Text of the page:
National League Of Women Celebrates 100 Years, More Than 700 Chapters
The National League of Women Voters is celebrating its 100th anniversary with more than 700 chapters in the United States.
The Warren chapter of the League of Women Voters is 58 years old. The league continues its commitment to register voter, educate and mobilize voters to be stronger, and more effective, in maintaining citizen’s rights to vote.
The first national president of the League of Women Voters was Carrie Chapman Catt, a suffragist and peace activist who helped secure the 19th amendment earning the women’s right to vote. She was born in Wisconsin, moved with her family to Potsdam, N.Y., to be farmers, then relocated in Iowa were she graduated from Iowa State University. Her early career was a teacher, a superintendent and then joined the suffrage movement in the 1880s realizing her mother lack the same voting right as her father. She was elected to the National American Woman Suffrage Association filling the seat vacated by Susan B Anthony. She then founded the National League of Women Voters to educate women on political issues and served as the organization honorary president until her death in 1947. With her speaking abilities she travelled the U.S. focusing exclusively on the U.S. constitutional amendment, leaning support toward President Woodrow Wilson’s war effort and gave attention to other issues as child labor and world peace. She is quoted to have said, “There are whole precincts of voters in the country whose united intelligence does not equal that of one representative American Women. In the adjustment of the new order of things, we women demand an equal voice, we shall accept nothing less.”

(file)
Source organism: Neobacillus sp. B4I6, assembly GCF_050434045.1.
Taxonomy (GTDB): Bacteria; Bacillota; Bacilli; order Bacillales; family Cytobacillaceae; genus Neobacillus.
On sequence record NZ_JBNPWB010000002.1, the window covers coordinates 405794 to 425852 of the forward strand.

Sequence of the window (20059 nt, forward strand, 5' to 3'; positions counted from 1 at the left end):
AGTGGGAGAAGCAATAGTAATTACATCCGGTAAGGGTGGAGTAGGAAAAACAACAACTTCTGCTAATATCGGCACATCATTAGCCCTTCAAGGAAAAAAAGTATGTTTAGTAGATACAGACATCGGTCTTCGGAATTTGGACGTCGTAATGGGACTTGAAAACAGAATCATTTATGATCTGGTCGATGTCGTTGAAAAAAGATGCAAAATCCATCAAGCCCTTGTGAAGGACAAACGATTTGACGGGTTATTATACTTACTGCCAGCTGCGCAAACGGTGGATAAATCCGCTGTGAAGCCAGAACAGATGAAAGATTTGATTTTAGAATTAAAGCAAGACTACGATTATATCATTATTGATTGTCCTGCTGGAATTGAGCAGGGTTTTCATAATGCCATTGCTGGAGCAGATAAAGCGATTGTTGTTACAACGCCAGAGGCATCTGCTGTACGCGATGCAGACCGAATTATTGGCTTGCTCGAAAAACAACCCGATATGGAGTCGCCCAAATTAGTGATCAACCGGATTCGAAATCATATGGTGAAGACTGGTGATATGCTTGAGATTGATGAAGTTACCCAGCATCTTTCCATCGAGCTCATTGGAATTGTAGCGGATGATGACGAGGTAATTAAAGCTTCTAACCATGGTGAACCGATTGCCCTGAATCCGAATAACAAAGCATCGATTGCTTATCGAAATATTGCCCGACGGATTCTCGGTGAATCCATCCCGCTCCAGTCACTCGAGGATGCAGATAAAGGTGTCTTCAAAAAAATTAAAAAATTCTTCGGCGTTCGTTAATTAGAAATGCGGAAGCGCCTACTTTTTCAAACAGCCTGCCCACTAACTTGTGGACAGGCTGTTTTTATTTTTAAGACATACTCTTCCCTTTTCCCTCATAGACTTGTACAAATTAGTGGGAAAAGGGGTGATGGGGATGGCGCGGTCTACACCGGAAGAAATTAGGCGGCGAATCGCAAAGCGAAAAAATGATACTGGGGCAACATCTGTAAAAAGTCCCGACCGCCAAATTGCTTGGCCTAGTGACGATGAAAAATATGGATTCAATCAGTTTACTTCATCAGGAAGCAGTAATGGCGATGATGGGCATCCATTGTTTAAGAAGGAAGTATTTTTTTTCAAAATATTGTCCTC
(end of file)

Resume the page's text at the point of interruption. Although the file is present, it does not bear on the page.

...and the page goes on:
Today’s national and state League of Women Voters prepared tools as VOTE411.org, an election information website utilized by millions of voter each election cycle. The national league continues to fight for voter rights and to stop voter suppression tactics and discrimination, looking into campaign reforms as money and politics, redistricting across states, adding the ERA amendment to the U.S. Constitution, improve access to health care, as well as recognizing that climate change is a scientific reality that must be addressed to ensure a sustainable planet for everyone
Current officers of Warren’s League of Women Voters are Susan Swab, president, Susan Stout, secretary, Christa Williams, treasurer, Jennifer Bliss, vice president for programs; Michelle Gray, vice president for membership; Phyllis Wright, vice president for communications; and Sally Beckerink, vice president for voter registration. The league continues to prepare the government directory leaflet every other year funded by the Sally Sokolski Memorial Fund of the Community Foundation of Warren County. The local league plans studies on local issues through community programs and news media, plus increase voter awareness and citizen responsibility with students in their classrooms studies.
Recently the League of Women Voters of Warren celebrated the suffrage centennial and 100th anniversary of passing the 19th Amendment and Women’s Right to Vote. Other highlights were recognizing local noble women of the era, and provide speakers on the suffrage movement, developing displays and participating in others organizations celebrating the movement. The league worked with Melissa Becker, Warren High School teacher, who participated in training and now uses the Harvard Case Method of teaching classroom history. The league continues to work with FairDistrictPA to stop Pennsylvania’s gerrymandering of voting districts with educational programs.
The league is a nonpartisan organization that does not promote a candidate or legislator or other government official, but takes stands on legislative and government issues affecting citizens, their families and communities. The local league’s web site is www.lwvwc.org and can be contact at firstname.lastname@example.org